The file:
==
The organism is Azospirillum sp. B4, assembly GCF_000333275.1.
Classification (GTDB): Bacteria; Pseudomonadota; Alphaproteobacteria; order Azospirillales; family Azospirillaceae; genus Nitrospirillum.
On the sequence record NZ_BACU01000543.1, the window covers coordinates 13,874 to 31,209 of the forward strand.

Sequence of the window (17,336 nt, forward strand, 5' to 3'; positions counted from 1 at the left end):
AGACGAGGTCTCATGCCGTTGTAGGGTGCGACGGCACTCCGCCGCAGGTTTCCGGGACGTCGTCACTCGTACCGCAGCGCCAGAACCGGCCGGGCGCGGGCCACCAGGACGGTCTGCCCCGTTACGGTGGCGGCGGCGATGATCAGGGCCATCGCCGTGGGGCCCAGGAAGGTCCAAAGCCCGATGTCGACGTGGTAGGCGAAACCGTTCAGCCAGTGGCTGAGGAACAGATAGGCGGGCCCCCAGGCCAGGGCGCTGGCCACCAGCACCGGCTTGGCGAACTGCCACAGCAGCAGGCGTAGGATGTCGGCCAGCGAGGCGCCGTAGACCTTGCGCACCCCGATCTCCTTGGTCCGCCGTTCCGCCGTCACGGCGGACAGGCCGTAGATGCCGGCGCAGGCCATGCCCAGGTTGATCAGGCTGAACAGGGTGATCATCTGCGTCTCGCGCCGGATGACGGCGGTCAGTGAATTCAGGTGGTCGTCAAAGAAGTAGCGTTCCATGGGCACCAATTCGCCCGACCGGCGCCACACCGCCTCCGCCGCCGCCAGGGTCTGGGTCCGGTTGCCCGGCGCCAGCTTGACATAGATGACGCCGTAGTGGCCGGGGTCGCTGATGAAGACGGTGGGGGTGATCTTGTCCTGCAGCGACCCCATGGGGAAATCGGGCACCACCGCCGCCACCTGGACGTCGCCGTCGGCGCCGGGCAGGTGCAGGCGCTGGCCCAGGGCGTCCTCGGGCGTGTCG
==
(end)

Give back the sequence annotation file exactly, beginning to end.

The organism is Azospirillum sp. B4, assembly GCF_000333275.1.
Classification (GTDB): Bacteria; Pseudomonadota; Alphaproteobacteria; order Azospirillales; family Azospirillaceae; genus Nitrospirillum.
On the sequence record NZ_BACU01000543.1, the window covers coordinates 13,874 to 31,209 of the forward strand.

Sequence of the window (17,336 nt, forward strand, 5' to 3'; positions counted from 1 at the left end):
AGACGAGGTCTCATGCCGTTGTAGGGTGCGACGGCACTCCGCCGCAGGTTTCCGGGACGTCGTCACTCGTACCGCAGCGCCAGAACCGGCCGGGCGCGGGCCACCAGGACGGTCTGCCCCGTTACGGTGGCGGCGGCGATGATCAGGGCCATCGCCGTGGGGCCCAGGAAGGTCCAAAGCCCGATGTCGACGTGGTAGGCGAAACCGTTCAGCCAGTGGCTGAGGAACAGATAGGCGGGCCCCCAGGCCAGGGCGCTGGCCACCAGCACCGGCTTGGCGAACTGCCACAGCAGCAGGCGTAGGATGTCGGCCAGCGAGGCGCCGTAGACCTTGCGCACCCCGATCTCCTTGGTCCGCCGTTCCGCCGTCACGGCGGACAGGCCGTAGATGCCGGCGCAGGCCATGCCCAGGTTGATCAGGCTGAACAGGGTGATCATCTGCGTCTCGCGCCGGATGACGGCGGTCAGTGAATTCAGGTGGTCGTCAAAGAAGTAGCGTTCCATGGGCACCAATTCGCCCGACCGGCGCCACACCGCCTCCGCCGCCGCCAGGGTCTGGGTCCGGTTGCCCGGCGCCAGCTTGACATAGATGACGCCGTAGTGGCCGGGGTCGCTGATGAAGACGGTGGGGGTGATCTTGTCCTGCAGCGACCCCATGGGGAAATCGGGCACCACCGCCGCCACCTGGACGTCGCCGTCGGCGCCGGGCAGGTGCAGGCGCTGGCCCAGGGCGTCCTCGGGCGTGTCG